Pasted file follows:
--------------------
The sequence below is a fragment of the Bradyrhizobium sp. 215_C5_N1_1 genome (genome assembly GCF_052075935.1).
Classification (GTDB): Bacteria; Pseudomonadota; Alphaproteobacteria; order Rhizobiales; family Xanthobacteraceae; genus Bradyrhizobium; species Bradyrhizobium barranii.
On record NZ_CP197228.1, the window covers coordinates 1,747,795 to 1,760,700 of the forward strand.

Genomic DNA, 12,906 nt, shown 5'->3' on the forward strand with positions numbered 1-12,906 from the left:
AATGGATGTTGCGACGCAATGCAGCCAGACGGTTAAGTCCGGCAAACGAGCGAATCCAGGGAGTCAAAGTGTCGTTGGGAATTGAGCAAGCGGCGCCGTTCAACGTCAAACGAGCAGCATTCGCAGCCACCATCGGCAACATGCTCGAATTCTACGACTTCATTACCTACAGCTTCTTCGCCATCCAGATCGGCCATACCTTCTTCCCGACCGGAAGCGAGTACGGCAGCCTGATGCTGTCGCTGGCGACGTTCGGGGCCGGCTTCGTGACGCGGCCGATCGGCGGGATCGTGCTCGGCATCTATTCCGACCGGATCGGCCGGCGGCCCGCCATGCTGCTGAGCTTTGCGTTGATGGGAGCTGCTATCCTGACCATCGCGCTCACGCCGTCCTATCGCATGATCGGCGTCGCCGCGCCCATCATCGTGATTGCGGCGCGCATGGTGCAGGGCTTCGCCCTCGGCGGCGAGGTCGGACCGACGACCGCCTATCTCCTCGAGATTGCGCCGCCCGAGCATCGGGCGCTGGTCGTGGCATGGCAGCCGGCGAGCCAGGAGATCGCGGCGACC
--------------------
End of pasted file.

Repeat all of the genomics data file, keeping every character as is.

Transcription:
The sequence below is a fragment of the Bradyrhizobium sp. 215_C5_N1_1 genome (genome assembly GCF_052075935.1).
Classification (GTDB): Bacteria; Pseudomonadota; Alphaproteobacteria; order Rhizobiales; family Xanthobacteraceae; genus Bradyrhizobium; species Bradyrhizobium barranii.
On record NZ_CP197228.1, the window covers coordinates 1,747,795 to 1,760,700 of the forward strand.

Genomic DNA, 12,906 nt, shown 5'->3' on the forward strand with positions numbered 1-12,906 from the left:
AATGGATGTTGCGACGCAATGCAGCCAGACGGTTAAGTCCGGCAAACGAGCGAATCCAGGGAGTCAAAGTGTCGTTGGGAATTGAGCAAGCGGCGCCGTTCAACGTCAAACGAGCAGCATTCGCAGCCACCATCGGCAACATGCTCGAATTCTACGACTTCATTACCTACAGCTTCTTCGCCATCCAGATCGGCCATACCTTCTTCCCGACCGGAAGCGAGTACGGCAGCCTGATGCTGTCGCTGGCGACGTTCGGGGCCGGCTTCGTGACGCGGCCGATCGGCGGGATCGTGCTCGGCATCTATTCCGACCGGATCGGCCGGCGGCCCGCCATGCTGCTGAGCTTTGCGTTGATGGGAGCTGCTATCCTGACCATCGCGCTCACGCCGTCCTATCGCATGATCGGCGTCGCCGCGCCCATCATCGTGATTGCGGCGCGCATGGTGCAGGGCTTCGCCCTCGGCGGCGAGGTCGGACCGACGACCGCCTATCTCCTCGAGATTGCGCCGCCCGAGCATCGGGCGCTGGTCGTGGCATGGCAGCCGGCGAGCCAGGAGATCGCGGCGACC